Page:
This is the only case study which does not represent an effective peace agreement. “The permanent stop to armed violence” decreed by eta in 2011 is the most recent –and nearest– reference to the will to put an end to the conflict. Prior attempts to start a negotiated peace process, such as the Conversations of Algiers (1987-1989) which give this exhibition its title, did not conclude with any type of agreement. Despite all the meetings held between the Spanish government and eta, peace has been repeatedly put off. Amongst the first contacts made in 1976 (of which documented news exists) and the attack with a car bomb in the Barajas Airport terminal in 2006, a dozen ceasefires have occurred, one after another, without the end to violence being definitive.
Putting the Conversations of Algiers into the public eye gives us the necessary distance, it allows us to reduce the plot tension between the information and the representation. While not only speaking of war and terrorism violence of any type, it also handle the numerous attempts to reach an agreement –the Geneva or Madrid Conferences, Zürich, Ajuria-Enea, Navarre, Lizarra, the Anti-Terrorism Agreement, the different ceasefires, even the latest Declaration of Aiete– in order to help us understand this tumultuous historical process. As the Italian philosopher Giorgio Agamben says, “Only rhetoric can face terror.”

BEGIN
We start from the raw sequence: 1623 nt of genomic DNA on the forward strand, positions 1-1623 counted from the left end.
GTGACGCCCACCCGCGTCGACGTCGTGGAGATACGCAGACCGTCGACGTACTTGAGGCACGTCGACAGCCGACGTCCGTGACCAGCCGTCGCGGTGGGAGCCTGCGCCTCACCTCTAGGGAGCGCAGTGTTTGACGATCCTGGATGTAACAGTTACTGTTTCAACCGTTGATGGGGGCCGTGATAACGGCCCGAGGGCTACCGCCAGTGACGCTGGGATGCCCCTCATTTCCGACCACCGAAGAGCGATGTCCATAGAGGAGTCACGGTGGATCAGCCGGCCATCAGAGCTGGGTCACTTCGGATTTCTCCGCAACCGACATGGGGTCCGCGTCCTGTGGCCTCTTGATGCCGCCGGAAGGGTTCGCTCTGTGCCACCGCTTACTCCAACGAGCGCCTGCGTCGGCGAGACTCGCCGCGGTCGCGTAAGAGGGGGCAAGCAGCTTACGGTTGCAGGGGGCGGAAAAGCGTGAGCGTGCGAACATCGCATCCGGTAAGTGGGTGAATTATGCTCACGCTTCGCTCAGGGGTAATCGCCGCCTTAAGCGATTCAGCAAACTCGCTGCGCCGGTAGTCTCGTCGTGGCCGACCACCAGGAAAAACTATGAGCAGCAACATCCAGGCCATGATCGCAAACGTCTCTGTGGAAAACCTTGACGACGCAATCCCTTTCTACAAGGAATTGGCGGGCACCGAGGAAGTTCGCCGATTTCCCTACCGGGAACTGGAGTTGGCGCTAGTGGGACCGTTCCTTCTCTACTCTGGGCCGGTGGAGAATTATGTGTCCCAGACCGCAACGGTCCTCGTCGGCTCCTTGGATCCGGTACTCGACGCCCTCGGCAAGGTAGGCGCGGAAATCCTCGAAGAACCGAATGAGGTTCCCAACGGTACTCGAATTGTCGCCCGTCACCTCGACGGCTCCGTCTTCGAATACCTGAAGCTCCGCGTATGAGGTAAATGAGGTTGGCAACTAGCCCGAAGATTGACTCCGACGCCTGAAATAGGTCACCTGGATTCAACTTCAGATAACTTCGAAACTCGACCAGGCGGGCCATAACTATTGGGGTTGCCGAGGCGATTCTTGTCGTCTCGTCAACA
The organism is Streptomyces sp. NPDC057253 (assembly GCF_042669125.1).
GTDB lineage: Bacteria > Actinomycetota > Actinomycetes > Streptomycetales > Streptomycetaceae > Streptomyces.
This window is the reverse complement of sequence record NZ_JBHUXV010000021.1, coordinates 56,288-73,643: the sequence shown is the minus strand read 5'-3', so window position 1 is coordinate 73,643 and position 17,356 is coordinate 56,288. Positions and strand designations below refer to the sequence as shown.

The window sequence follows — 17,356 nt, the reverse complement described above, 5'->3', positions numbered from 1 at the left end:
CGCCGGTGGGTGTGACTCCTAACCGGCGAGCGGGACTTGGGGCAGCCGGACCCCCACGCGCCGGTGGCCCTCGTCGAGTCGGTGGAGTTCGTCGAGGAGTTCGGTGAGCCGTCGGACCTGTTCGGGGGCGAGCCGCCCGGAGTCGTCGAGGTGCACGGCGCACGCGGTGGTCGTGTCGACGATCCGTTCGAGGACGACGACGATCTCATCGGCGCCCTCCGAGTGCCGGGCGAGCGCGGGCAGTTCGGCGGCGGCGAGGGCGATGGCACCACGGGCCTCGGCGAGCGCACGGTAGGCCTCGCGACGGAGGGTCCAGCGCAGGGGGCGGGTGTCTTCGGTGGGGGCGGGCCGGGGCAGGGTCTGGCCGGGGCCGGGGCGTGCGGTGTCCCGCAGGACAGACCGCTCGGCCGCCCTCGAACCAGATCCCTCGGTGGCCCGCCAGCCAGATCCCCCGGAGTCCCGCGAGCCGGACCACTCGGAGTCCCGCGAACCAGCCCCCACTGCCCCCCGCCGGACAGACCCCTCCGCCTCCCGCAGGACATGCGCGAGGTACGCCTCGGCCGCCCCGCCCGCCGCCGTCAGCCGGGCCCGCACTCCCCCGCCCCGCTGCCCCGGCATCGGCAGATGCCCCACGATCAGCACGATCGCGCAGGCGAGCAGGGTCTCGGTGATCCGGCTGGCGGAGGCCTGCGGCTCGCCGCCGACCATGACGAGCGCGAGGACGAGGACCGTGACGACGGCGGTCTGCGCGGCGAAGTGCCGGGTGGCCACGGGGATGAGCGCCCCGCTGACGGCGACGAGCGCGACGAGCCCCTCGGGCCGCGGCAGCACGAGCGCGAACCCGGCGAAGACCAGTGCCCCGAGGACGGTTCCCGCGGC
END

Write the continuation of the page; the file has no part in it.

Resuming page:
The exhibition’s curator, Carles Guerra, writes the following: “Adopting the Conversations of Algiers as an axis for this case study involves rejecting the iconization of the historic event. If said image or icon does not exist, it is because informational obscurity has gotten in the way in terms of the interactions between the Spanish Government authorities and eta representatives. Peace negotiations, conducted in secret, have not included the testimony of the press. Only the results have been shared, often having been transmitted as fait accompli. As a result, the Conversations of Algiers challenge our very notion of the events. We know that they have taken place, but we do not have images thereof, except for revelations from the parties who participated in the negotiations. As we do not have images of the Conversations of Algiers, what we have before us is an exception that we cannot ignore.”
Given these conditions, what this case study can provide is a set of cultural artifacts whose meaning shall undergo traumatic distress. The delirium that has taken possession of perception twists their meanings. Controversy becomes a way of seeing things when there are not clear representations. Rhetoric alleviates us when faced with the impossibility of contemplating pure terror, naked violence, rawly exposed. This is not an attempt at commemorating the past, or making a show out of violence and its explicit punishment. This is not an attempt to numb the effects of violence with its symbols… no. Really, we do not yet have a peace agreement. Trauma, breakdown, postponement. Delirium and truce.
Pedro G. Romero
Co-director of the Peace Treaty project